Supplemental pandemic-related funding will help address the increased expenses associated with providing safe and effective services to children and families

WASHINGTON, D.C. — The National Head Start Association (NHSA) today expressed gratitude to Congress for responding to the concerns of Head Start by including $250 million in critical funding to meet rising operational costs attributable to the COVID-19 pandemic. Combined with CARES Act funding from earlier this year, Congress has delivered an additional $1 billion to support Head Start programs nationwide in responding to COVID-19. The agreement, which also includes a $135 million increase for Head Start for fiscal year 2021, is scheduled to be considered by Congress later today and passed by tomorrow.

“Local Head Start and Early Head Start programs have performed heroically, particularly for these last nine months, stepping up to every challenge and stretching every dollar to continue providing exemplary services to America’s most at-risk children and families,” NHSA Executive Director Yasmina Vinci said. “We are deeply grateful to Head Start’s many committed champions in Congress—including Senators Tammy Duckworth and Lisa Murkowski, and Representatives Dina Titus, John Katko, and Joe Neguse, as well as House and Senate leadership who stepped up in a bipartisan way to ensure that Head Start’s needs were addressed. With this critical bridge funding, programs can continue serving children and families safely during the pandemic. The $250 million is a critical step toward meeting Head Start’s COVID-19 needs, and we look forward to working with policymakers in the new year to maximize Head Start’s role in supporting children and families through and beyond the COVID-19 pandemic.”

Initial estimates of COVID-19 costs borne by Head Start in calendar year 2020 were $1.7 billion. This increased cost is attributable to the needs concerning PPE, technology to provide distance learning, facility adjustments, sanitation supplies and janitorial staff, staffing adjustments and asynchronous learning to meet social distancing requirements, and implementing other health and safety protocols. The changes implemented by Head Start have earned recognition from the Centers for Disease Control and Prevention as exemplary practices for mitigating COVID-19 spread while providing in-person early childhood services.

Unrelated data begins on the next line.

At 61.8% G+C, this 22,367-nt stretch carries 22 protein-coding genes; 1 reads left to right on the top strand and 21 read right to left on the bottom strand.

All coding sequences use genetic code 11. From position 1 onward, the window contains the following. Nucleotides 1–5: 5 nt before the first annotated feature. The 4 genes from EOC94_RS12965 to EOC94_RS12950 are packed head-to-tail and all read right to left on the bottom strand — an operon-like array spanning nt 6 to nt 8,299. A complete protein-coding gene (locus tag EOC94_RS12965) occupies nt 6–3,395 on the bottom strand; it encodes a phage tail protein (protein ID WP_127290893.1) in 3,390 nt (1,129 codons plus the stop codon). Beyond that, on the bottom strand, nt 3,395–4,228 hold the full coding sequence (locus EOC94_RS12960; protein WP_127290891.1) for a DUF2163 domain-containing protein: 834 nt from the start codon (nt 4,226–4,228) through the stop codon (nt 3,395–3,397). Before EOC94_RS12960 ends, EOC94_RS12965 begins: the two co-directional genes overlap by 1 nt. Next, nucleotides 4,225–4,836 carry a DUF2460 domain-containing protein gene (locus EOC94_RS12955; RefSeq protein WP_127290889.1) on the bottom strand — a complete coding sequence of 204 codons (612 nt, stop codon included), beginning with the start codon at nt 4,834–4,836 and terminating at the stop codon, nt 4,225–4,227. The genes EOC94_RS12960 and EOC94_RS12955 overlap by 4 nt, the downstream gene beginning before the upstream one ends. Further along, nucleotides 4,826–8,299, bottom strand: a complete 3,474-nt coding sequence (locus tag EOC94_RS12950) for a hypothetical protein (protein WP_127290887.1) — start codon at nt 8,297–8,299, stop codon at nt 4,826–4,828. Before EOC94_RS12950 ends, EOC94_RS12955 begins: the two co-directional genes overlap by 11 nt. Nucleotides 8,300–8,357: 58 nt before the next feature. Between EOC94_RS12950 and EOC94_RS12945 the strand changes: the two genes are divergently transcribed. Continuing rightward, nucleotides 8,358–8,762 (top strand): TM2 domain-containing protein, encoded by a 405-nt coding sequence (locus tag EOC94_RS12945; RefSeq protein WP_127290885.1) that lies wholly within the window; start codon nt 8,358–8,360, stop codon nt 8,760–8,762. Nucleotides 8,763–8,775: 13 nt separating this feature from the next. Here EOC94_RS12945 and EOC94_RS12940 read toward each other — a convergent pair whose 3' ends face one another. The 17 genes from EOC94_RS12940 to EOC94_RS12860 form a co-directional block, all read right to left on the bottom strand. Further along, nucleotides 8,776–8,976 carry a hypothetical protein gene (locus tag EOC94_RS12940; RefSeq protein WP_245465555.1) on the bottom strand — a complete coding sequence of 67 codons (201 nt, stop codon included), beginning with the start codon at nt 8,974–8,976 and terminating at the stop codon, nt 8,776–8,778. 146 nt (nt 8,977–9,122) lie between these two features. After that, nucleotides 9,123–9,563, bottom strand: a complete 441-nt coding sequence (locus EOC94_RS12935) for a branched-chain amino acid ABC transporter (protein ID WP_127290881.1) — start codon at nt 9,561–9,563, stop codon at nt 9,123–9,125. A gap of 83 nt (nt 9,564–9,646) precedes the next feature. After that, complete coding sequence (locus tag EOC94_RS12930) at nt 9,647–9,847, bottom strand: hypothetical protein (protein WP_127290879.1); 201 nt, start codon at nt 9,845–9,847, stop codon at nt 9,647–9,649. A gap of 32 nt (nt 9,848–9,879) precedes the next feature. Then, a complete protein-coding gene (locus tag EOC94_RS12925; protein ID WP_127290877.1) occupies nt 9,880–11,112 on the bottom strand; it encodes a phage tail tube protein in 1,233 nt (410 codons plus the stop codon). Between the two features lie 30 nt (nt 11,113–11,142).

Head Start has historically garnered strong, bipartisan support, with Republicans and Democrats uniting time and again to ensure local programs have the resources they need to continue making a well-documented impact on the lives of children and families. In recent months, members of Congress from both sides of the aisle have continued to demonstrate their steady commitment to Head Start, with Senators Tammy Duckworth (D-IL) and Lisa Murkowski (R-AK) standing up for Head Start children and families in the Senate and Congresswoman Dina Titus (D-NV) and Congressman John Katko (R-NY) joining forces to champion Head Start’s COVID-19-related needs in the House. On December 4, Congressman Joe Neguse (D-CO) and Congressman John Katko (R-NY) joined forces to introduce a bill aimed at meeting Head Start’s $1.7 billion need.

The National Head Start Association is a nonprofit organization committed to the belief that every child, regardless of circumstances at birth, has the ability to succeed in school and in life. The opportunities offered by Head Start lead to healthier, empowered children and families, and stronger, more vibrant communities. NHSA is the voice for more than one million children, 270,000 staff, and 1,600 Head Start grantees in the United States. Visit www.nhsa.org and follow @NatlHeadStart for more information.

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